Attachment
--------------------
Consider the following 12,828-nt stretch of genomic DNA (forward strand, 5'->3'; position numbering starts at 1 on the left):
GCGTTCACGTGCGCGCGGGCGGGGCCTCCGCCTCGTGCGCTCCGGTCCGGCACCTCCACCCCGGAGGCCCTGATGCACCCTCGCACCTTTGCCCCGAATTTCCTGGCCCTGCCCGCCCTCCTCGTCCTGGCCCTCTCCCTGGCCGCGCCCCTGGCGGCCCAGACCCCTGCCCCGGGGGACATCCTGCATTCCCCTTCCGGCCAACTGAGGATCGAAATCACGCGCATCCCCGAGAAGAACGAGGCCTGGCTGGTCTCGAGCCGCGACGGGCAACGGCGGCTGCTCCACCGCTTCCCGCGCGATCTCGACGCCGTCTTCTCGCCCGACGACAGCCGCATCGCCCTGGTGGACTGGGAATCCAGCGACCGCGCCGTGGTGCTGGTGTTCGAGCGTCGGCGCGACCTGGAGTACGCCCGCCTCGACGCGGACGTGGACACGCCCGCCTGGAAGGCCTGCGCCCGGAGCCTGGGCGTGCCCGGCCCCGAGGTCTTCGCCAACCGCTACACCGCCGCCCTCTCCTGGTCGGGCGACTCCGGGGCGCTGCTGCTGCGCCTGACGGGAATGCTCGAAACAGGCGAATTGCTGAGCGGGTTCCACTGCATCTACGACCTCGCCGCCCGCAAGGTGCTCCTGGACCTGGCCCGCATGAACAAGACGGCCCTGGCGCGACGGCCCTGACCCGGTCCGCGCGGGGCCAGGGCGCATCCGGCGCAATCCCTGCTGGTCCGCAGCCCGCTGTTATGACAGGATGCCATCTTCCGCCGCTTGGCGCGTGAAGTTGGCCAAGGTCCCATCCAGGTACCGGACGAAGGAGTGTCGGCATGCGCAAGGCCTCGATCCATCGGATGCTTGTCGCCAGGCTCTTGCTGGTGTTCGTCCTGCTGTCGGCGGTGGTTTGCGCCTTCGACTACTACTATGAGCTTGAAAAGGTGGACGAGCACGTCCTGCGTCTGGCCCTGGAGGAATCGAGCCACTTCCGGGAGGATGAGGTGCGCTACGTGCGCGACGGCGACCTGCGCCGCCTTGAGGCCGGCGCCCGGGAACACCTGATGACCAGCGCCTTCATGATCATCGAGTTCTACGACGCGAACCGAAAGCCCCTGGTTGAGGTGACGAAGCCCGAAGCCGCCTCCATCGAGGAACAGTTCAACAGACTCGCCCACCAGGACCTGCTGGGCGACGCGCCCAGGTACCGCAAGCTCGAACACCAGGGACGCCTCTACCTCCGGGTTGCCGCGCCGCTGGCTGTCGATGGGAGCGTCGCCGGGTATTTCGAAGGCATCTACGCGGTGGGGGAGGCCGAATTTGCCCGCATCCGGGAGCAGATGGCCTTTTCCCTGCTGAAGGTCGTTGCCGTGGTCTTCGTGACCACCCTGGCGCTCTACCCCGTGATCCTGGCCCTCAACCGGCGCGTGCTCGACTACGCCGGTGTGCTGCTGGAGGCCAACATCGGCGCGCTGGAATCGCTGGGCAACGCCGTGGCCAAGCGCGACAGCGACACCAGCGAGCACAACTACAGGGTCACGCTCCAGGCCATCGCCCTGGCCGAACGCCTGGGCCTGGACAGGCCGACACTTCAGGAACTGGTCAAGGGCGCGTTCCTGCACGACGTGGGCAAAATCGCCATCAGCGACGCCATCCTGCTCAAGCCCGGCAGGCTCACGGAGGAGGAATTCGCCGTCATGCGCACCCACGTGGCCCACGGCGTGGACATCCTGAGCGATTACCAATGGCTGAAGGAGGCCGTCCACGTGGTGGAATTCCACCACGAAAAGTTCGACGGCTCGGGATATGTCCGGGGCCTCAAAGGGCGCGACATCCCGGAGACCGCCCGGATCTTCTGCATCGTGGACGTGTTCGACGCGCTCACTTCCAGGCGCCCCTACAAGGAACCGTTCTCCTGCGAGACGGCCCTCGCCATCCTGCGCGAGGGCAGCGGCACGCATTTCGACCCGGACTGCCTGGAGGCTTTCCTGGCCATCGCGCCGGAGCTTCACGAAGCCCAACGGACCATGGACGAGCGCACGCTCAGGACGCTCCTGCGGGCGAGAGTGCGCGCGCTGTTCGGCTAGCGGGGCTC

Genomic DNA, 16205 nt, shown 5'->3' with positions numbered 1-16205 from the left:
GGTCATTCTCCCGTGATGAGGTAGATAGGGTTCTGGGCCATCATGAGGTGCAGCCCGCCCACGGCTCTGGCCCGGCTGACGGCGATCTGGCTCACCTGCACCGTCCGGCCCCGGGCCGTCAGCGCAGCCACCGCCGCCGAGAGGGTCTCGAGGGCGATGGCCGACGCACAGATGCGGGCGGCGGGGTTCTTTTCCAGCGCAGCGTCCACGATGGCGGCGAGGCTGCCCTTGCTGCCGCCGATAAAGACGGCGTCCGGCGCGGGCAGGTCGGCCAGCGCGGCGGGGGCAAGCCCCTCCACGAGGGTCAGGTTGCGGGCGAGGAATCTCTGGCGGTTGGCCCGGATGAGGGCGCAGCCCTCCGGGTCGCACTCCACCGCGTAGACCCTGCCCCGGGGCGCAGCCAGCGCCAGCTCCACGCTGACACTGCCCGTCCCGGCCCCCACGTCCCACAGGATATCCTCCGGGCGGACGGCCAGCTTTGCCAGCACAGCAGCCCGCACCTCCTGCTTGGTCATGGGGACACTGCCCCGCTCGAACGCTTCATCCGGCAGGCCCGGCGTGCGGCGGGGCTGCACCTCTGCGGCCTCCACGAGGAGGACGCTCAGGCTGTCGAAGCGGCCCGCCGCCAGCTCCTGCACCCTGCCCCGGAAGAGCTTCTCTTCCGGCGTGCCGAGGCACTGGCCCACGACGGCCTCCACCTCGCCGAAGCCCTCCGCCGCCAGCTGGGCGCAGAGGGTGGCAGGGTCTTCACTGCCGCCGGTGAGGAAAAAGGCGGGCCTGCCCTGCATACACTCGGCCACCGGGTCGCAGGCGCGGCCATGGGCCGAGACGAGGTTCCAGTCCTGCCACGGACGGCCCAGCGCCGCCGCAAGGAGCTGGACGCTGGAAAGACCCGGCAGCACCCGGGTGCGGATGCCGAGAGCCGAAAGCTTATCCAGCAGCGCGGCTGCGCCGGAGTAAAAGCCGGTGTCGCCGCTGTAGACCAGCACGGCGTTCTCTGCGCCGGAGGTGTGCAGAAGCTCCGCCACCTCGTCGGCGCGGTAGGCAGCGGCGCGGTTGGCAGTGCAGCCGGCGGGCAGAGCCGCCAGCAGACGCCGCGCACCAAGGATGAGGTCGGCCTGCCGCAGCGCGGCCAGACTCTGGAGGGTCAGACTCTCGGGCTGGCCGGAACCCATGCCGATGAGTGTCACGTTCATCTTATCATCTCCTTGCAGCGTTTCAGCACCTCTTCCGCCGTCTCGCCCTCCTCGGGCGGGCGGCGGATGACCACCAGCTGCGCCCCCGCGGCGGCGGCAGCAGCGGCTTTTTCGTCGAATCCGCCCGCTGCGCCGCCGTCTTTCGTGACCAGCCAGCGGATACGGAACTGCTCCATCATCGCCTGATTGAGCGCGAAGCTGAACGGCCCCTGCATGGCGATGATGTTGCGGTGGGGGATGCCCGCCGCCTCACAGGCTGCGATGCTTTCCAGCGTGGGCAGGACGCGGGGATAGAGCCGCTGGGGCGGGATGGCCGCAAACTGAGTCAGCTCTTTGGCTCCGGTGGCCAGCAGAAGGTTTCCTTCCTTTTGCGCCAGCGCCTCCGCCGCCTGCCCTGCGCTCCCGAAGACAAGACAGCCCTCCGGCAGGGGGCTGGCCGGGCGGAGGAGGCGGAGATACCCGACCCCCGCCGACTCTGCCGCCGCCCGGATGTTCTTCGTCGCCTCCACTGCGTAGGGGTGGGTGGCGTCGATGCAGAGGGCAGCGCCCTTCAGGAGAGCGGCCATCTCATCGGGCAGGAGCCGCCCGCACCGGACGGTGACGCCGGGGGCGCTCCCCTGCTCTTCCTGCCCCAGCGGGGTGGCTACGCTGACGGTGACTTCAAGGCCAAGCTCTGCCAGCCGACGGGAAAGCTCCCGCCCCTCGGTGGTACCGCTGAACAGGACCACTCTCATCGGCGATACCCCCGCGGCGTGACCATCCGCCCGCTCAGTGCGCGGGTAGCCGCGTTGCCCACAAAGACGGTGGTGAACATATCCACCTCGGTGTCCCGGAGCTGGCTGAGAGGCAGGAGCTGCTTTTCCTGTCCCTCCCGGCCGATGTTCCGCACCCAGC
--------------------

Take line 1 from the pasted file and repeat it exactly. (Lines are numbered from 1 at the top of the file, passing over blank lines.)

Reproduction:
Consider the following 12,828-nt stretch of genomic DNA (forward strand, 5'->3'; position numbering starts at 1 on the left):